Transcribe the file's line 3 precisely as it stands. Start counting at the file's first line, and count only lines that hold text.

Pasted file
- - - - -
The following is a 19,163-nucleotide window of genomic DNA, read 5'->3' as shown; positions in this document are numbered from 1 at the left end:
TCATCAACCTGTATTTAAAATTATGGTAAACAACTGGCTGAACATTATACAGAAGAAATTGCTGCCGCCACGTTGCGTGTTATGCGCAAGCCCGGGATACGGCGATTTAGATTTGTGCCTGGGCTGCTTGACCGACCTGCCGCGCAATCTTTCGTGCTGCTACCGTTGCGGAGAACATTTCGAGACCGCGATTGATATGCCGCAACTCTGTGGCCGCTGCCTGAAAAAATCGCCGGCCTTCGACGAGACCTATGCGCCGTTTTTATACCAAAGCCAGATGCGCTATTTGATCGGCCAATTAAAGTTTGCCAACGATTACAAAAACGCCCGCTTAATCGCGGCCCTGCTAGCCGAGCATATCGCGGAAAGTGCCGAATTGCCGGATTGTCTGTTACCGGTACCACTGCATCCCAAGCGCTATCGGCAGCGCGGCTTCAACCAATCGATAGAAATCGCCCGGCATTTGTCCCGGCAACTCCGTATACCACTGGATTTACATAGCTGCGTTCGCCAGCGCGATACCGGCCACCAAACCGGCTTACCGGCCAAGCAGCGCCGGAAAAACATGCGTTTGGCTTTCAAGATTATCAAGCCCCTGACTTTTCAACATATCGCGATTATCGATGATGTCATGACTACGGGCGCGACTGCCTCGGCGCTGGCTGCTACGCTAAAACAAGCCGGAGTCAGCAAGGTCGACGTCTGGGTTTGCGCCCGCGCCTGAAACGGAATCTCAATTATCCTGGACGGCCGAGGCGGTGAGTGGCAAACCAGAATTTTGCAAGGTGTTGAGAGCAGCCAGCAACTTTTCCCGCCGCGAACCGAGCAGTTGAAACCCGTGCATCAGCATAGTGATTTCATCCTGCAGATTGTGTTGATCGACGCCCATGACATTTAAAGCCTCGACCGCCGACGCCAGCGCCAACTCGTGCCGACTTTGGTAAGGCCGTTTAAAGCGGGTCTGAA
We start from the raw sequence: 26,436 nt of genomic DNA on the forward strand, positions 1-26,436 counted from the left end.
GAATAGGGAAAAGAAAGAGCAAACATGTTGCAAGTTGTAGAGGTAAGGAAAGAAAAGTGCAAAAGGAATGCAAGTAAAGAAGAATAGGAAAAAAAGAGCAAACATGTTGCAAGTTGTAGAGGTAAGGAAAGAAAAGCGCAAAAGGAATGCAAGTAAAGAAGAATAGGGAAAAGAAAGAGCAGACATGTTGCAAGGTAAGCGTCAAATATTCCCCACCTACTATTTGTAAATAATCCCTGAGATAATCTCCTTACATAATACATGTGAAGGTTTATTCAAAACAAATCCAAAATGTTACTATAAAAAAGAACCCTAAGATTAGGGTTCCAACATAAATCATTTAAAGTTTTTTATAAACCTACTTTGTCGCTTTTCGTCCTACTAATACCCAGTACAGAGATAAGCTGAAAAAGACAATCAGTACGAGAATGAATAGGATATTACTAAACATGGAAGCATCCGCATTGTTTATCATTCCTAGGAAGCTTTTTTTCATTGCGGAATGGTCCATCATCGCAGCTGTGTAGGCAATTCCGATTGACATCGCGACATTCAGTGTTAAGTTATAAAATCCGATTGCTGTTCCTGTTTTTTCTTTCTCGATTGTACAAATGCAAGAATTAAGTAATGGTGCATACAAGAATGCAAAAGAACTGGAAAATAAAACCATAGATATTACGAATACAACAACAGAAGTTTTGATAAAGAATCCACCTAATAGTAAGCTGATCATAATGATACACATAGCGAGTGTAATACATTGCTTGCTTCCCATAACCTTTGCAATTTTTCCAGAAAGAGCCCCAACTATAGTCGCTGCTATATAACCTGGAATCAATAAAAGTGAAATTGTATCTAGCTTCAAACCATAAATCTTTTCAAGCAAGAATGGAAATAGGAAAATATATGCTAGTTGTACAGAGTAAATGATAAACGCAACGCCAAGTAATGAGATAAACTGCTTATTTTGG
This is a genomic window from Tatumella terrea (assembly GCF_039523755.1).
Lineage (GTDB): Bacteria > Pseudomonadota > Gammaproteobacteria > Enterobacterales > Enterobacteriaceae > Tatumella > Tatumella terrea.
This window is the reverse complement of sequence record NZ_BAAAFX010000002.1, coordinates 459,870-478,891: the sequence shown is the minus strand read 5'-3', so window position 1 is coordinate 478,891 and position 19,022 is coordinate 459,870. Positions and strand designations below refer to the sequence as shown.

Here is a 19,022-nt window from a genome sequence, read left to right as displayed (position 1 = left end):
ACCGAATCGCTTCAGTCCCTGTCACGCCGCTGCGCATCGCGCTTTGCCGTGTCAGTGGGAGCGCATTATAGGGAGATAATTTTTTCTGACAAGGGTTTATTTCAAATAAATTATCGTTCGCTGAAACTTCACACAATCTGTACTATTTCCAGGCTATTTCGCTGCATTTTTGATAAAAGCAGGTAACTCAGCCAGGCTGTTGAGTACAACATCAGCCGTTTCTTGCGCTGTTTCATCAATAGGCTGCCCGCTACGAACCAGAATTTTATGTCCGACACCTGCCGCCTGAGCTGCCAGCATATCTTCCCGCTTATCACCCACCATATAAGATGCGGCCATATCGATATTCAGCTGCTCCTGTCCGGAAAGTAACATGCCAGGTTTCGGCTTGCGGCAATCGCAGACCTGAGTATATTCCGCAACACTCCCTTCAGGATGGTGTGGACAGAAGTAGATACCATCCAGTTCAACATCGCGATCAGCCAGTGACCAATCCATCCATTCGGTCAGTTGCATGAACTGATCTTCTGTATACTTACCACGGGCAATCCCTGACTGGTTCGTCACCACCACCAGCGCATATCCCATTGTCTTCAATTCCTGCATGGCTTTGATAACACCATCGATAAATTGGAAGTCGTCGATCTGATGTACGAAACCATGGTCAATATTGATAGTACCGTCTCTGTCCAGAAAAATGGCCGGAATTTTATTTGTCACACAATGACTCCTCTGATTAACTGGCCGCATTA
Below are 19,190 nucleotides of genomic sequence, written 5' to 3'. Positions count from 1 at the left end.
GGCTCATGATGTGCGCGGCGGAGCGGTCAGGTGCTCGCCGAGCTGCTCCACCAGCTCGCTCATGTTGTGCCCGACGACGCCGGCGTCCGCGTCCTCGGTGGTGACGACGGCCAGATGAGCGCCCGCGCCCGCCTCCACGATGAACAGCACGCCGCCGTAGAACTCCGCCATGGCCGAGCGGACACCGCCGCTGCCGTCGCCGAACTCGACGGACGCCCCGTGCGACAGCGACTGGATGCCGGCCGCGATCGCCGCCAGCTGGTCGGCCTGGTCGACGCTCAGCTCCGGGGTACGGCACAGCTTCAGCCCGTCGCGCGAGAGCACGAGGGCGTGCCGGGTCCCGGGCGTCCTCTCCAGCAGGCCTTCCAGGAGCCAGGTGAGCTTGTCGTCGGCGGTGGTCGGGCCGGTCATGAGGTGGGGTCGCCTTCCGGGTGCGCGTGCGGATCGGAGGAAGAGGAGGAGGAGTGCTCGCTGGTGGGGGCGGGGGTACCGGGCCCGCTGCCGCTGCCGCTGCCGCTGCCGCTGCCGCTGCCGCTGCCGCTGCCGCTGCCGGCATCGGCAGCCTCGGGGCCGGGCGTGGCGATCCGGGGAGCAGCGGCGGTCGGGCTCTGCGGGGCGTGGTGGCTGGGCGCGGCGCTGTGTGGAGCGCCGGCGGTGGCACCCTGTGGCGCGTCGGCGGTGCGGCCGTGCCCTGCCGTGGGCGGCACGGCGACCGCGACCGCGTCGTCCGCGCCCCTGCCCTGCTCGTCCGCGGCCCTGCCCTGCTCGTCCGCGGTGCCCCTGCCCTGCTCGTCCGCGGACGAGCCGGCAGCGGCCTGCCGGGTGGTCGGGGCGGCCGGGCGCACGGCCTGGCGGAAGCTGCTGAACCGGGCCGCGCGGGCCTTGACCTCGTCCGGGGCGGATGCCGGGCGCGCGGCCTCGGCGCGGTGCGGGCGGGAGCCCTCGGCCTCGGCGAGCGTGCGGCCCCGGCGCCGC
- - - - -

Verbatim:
We start from the raw sequence: 26,436 nt of genomic DNA on the forward strand, positions 1-26,436 counted from the left end.